Example 1. Download a Fedora image and start a shell in it

           # machinectl pull-raw --verify=no
           # systemd-nspawn -M Fedora-Cloud-Base-20141203-21

       This downloads an image using machinectl(1) and opens a shell in it.

       Example 2. Build and boot a minimal Fedora distribution in a container

           # yum -y --releasever=21 --nogpg --installroot=/srv/mycontainer --disablerepo='*' --enablerepo=fedora install systemd passwd yum fedora-release vim-minimal
           # systemd-nspawn -bD /srv/mycontainer

       This installs a minimal Fedora distribution into the directory /srv/mycontainer/ and then boots an OS in a
       namespace container in it.

       Example 3. Spawn a shell in a container of a minimal Debian unstable distribution

           # debootstrap --arch=amd64 unstable ~/debian-tree/
           # systemd-nspawn -D ~/debian-tree/

       This installs a minimal Debian unstable distribution into the directory ~/debian-tree/ and then spawns a shell
       in a namespace container in it.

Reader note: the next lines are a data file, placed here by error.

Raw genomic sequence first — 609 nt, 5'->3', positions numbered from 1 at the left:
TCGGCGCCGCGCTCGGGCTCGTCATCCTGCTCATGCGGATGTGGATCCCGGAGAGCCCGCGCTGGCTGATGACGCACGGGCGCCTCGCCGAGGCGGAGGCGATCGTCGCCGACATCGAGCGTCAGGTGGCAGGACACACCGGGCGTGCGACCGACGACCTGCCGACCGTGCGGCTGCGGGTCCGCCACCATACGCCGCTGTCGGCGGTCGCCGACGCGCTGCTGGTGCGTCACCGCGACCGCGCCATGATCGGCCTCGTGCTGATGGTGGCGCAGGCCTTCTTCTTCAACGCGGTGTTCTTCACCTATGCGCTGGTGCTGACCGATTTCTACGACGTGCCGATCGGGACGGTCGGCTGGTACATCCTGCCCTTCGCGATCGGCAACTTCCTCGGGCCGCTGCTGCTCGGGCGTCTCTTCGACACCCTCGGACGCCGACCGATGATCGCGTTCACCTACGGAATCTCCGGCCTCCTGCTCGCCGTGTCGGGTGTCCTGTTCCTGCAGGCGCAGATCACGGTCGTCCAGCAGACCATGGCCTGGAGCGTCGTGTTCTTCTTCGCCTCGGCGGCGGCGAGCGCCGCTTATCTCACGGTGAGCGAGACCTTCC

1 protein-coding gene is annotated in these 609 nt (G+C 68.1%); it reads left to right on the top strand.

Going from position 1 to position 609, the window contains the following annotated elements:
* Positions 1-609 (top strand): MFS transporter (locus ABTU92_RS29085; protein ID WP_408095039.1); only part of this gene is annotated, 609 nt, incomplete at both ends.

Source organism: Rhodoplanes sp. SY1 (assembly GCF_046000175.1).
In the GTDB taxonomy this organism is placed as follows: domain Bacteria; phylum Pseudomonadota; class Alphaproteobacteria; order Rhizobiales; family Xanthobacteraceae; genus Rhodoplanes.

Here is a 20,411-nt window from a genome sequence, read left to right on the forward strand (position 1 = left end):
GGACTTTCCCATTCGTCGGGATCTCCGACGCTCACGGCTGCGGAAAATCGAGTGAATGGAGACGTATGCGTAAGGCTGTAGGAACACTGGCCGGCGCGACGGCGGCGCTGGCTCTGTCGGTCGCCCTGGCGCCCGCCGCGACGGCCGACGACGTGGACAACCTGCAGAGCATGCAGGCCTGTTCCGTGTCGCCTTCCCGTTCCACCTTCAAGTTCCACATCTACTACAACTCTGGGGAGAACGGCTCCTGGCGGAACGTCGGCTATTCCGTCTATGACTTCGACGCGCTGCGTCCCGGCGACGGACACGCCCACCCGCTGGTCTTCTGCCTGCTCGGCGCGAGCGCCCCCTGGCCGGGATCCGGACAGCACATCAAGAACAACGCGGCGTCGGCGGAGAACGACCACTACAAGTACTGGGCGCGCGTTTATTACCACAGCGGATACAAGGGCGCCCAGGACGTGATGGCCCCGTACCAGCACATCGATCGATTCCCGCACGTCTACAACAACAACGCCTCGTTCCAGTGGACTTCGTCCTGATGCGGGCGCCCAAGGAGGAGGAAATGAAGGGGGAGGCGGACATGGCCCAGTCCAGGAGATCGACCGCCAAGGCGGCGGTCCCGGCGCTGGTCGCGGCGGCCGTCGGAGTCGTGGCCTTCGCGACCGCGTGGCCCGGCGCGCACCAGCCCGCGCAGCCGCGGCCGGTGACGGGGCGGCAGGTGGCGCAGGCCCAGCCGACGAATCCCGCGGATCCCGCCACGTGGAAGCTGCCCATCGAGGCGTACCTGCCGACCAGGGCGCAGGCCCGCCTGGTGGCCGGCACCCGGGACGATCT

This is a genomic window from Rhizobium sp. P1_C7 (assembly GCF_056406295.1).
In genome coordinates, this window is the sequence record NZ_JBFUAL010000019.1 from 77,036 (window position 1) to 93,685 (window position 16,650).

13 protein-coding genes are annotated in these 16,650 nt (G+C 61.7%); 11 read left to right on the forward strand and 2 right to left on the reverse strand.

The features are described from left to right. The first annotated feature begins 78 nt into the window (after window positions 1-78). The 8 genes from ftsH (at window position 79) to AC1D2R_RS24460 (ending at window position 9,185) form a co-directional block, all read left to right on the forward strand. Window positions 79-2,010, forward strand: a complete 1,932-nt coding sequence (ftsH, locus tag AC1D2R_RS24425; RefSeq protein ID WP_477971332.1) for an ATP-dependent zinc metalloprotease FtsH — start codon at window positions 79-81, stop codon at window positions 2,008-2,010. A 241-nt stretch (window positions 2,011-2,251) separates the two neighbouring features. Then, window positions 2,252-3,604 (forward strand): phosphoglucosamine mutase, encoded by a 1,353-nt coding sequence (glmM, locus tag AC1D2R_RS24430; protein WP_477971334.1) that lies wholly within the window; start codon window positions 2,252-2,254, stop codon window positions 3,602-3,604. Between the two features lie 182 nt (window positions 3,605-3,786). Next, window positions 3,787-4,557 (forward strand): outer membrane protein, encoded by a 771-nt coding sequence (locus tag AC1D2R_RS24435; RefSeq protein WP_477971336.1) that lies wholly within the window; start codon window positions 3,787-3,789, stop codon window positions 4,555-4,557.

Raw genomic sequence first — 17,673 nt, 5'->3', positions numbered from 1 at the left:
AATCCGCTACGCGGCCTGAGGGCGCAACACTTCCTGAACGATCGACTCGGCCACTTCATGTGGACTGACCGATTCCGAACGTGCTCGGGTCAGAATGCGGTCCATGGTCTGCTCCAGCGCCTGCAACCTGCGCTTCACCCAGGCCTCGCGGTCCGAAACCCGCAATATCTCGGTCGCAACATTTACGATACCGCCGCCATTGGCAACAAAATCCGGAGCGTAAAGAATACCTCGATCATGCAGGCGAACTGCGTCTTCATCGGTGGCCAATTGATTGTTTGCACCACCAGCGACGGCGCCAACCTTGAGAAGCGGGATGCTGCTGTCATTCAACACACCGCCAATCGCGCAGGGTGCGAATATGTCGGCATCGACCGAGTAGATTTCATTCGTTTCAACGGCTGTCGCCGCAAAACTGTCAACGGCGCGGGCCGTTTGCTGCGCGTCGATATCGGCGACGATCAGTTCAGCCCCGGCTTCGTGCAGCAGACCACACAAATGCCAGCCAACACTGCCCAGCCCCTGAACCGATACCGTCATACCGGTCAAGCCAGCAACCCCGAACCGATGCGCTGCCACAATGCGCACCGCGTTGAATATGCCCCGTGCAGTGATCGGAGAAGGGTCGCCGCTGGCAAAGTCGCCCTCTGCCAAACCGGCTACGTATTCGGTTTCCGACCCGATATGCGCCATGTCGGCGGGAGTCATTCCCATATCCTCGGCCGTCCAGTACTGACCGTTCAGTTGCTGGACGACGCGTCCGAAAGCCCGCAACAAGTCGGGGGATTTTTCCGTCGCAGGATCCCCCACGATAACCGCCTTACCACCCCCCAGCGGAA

Example 4. Boot a minimal Arch Linux distribution in a container

           # pacstrap -c -d ~/arch-tree/ base
           # systemd-nspawn -bD ~/arch-tree/

       This installs a mimimal Arch Linux distribution into the directory ~/arch-tree/ and then boots an OS in a
       namespace container in it.

       Example 5. Boot into an ephemeral "btrfs" snapshot of the host system

           # systemd-nspawn -D / -xb

       This runs a copy of the host system in a "btrfs" snapshot which is removed immediately when the container
       exits. All file system changes made during runtime will be lost on shutdown, hence.

       Example 6. Run a container with SELinux sandbox security contexts

           # chcon system_u:object_r:svirt_sandbox_file_t:s0:c0,c1 -R /srv/container
           # systemd-nspawn -L system_u:object_r:svirt_sandbox_file_t:s0:c0,c1 -Z system_u:system_r:svirt_lxc_net_t:s0:c0,c1 -D /srv/container /bin/sh

       The exit code of the program executed in the container is returned.

       systemd(1), chroot(1), yum(8), debootstrap(8), pacman(8), systemd.slice(5), machinectl(1), btrfs(8)

        1. Container Interface